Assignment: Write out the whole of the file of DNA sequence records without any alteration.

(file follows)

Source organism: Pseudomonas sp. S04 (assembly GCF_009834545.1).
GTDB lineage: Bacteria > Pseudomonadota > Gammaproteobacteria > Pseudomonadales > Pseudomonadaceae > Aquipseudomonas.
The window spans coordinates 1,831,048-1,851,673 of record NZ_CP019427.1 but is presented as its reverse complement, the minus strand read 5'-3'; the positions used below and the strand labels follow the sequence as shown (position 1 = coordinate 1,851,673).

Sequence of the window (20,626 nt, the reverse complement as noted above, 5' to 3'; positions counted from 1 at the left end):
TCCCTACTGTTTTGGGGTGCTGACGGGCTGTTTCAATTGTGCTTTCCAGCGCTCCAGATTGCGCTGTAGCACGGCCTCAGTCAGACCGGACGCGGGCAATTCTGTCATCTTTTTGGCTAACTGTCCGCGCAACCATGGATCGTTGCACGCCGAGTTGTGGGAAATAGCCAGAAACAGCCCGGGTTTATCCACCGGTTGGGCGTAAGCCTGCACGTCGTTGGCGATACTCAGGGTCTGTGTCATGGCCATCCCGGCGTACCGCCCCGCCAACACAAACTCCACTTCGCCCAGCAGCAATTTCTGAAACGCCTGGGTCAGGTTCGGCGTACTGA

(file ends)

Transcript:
Source organism: Pseudomonas sp. S04 (assembly GCF_009834545.1).
GTDB lineage: Bacteria > Pseudomonadota > Gammaproteobacteria > Pseudomonadales > Pseudomonadaceae > Aquipseudomonas.
The window spans coordinates 1,831,048-1,851,673 of record NZ_CP019427.1 but is presented as its reverse complement, the minus strand read 5'-3'; the positions used below and the strand labels follow the sequence as shown (position 1 = coordinate 1,851,673).

Sequence of the window (20,626 nt, the reverse complement as noted above, 5' to 3'; positions counted from 1 at the left end):
TCCCTACTGTTTTGGGGTGCTGACGGGCTGTTTCAATTGTGCTTTCCAGCGCTCCAGATTGCGCTGTAGCACGGCCTCAGTCAGACCGGACGCGGGCAATTCTGTCATCTTTTTGGCTAACTGTCCGCGCAACCATGGATCGTTGCACGCCGAGTTGTGGGAAATAGCCAGAAACAGCCCGGGTTTATCCACCGGTTGGGCGTAAGCCTGCACGTCGTTGGCGATACTCAGGGTCTGTGTCATGGCCATCCCGGCGTACCGCCCCGCCAACACAAACTCCACTTCGCCCAGCAGCAATTTCTGAAACGCCTGGGTCAGGTTCGGCGTACTGA